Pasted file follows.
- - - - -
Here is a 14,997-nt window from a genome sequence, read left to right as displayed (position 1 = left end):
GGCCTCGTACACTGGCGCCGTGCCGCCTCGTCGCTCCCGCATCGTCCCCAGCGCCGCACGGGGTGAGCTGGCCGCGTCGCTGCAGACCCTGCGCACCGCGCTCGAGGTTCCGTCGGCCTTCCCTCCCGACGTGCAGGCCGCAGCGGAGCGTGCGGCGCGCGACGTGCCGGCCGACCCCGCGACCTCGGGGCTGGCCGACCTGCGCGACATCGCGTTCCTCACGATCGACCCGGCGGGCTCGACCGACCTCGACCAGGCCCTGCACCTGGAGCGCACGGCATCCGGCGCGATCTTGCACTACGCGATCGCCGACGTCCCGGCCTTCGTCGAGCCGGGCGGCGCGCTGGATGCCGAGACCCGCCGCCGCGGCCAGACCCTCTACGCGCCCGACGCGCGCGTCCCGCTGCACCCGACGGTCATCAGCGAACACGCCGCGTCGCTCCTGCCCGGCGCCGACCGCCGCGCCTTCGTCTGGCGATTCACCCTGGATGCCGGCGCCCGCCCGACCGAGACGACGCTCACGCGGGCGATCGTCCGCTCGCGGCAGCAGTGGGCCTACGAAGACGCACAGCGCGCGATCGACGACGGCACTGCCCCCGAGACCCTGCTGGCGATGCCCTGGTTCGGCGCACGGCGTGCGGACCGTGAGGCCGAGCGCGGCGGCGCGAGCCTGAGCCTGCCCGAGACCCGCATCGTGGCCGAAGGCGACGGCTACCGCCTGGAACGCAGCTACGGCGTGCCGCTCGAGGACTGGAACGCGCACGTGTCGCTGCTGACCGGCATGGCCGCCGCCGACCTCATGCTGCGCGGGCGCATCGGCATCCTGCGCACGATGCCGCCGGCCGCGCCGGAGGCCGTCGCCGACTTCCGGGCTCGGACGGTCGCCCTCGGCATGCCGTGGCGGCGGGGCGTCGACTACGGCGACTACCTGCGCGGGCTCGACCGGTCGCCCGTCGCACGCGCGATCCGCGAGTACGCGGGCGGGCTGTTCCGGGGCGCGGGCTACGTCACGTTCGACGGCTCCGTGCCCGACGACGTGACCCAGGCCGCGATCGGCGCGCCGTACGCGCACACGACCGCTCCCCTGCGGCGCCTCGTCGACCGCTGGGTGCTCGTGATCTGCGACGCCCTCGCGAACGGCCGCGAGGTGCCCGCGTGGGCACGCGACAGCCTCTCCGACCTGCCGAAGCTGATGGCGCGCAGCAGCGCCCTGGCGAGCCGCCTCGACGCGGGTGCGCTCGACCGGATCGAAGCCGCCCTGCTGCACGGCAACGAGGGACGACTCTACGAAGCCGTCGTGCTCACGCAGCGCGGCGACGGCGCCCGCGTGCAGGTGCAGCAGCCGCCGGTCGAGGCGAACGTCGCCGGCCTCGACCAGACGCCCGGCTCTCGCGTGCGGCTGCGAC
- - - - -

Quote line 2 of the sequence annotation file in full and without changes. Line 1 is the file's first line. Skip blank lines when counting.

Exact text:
GGCCTCGTACACTGGCGCCGTGCCGCCTCGTCGCTCCCGCATCGTCCCCAGCGCCGCACGGGGTGAGCTGGCCGCGTCGCTGCAGACCCTGCGCACCGCGCTCGAGGTTCCGTCGGCCTTCCCTCCCGACGTGCAGGCCGCAGCGGAGCGTGCGGCGCGCGACGTGCCGGCCGACCCCGCGACCTCGGGGCTGGCCGACCTGCGCGACATCGCGTTCCTCACGATCGACCCGGCGGGCTCGACCGACCTCGACCAGGCCCTGCACCTGGAGCGCACGGCATCCGGCGCGATCTTGCACTACGCGATCGCCGACGTCCCGGCCTTCGTCGAGCCGGGCGGCGCGCTGGATGCCGAGACCCGCCGCCGCGGCCAGACCCTCTACGCGCCCGACGCGCGCGTCCCGCTGCACCCGACGGTCATCAGCGAACACGCCGCGTCGCTCCTGCCCGGCGCCGACCGCCGCGCCTTCGTCTGGCGATTCACCCTGGATGCCGGCGCCCGCCCGACCGAGACGACGCTCACGCGGGCGATCGTCCGCTCGCGGCAGCAGTGGGCCTACGAAGACGCACAGCGCGCGATCGACGACGGCACTGCCCCCGAGACCCTGCTGGCGATGCCCTGGTTCGGCGCACGGCGTGCGGACCGTGAGGCCGAGCGCGGCGGCGCGAGCCTGAGCCTGCCCGAGACCCGCATCGTGGCCGAAGGCGACGGCTACCGCCTGGAACGCAGCTACGGCGTGCCGCTCGAGGACTGGAACGCGCACGTGTCGCTGCTGACCGGCATGGCCGCCGCCGACCTCATGCTGCGCGGGCGCATCGGCATCCTGCGCACGATGCCGCCGGCCGCGCCGGAGGCCGTCGCCGACTTCCGGGCTCGGACGGTCGCCCTCGGCATGCCGTGGCGGCGGGGCGTCGACTACGGCGACTACCTGCGCGGGCTCGACCGGTCGCCCGTCGCACGCGCGATCCGCGAGTACGCGGGCGGGCTGTTCCGGGGCGCGGGCTACGTCACGTTCGACGGCTCCGTGCCCGACGACGTGACCCAGGCCGCGATCGGCGCGCCGTACGCGCACACGACCGCTCCCCTGCGGCGCCTCGTCGACCGCTGGGTGCTCGTGATCTGCGACGCCCTCGCGAACGGCCGCGAGGTGCCCGCGTGGGCACGCGACAGCCTCTCCGACCTGCCGAAGCTGATGGCGCGCAGCAGCGCCCTGGCGAGCCGCCTCGACGCGGGTGCGCTCGACCGGATCGAAGCCGCCCTGCTGCACGGCAACGAGGGACGACTCTACGAAGCCGTCGTGCTCACGCAGCGCGGCGACGGCGCCCGCGTGCAGGTGCAGCAGCCGCCGGTCGAGGCGAACGTCGCCGGCCTCGACCAGACGCCCGGCTCTCGCGTGCGGCTGCGAC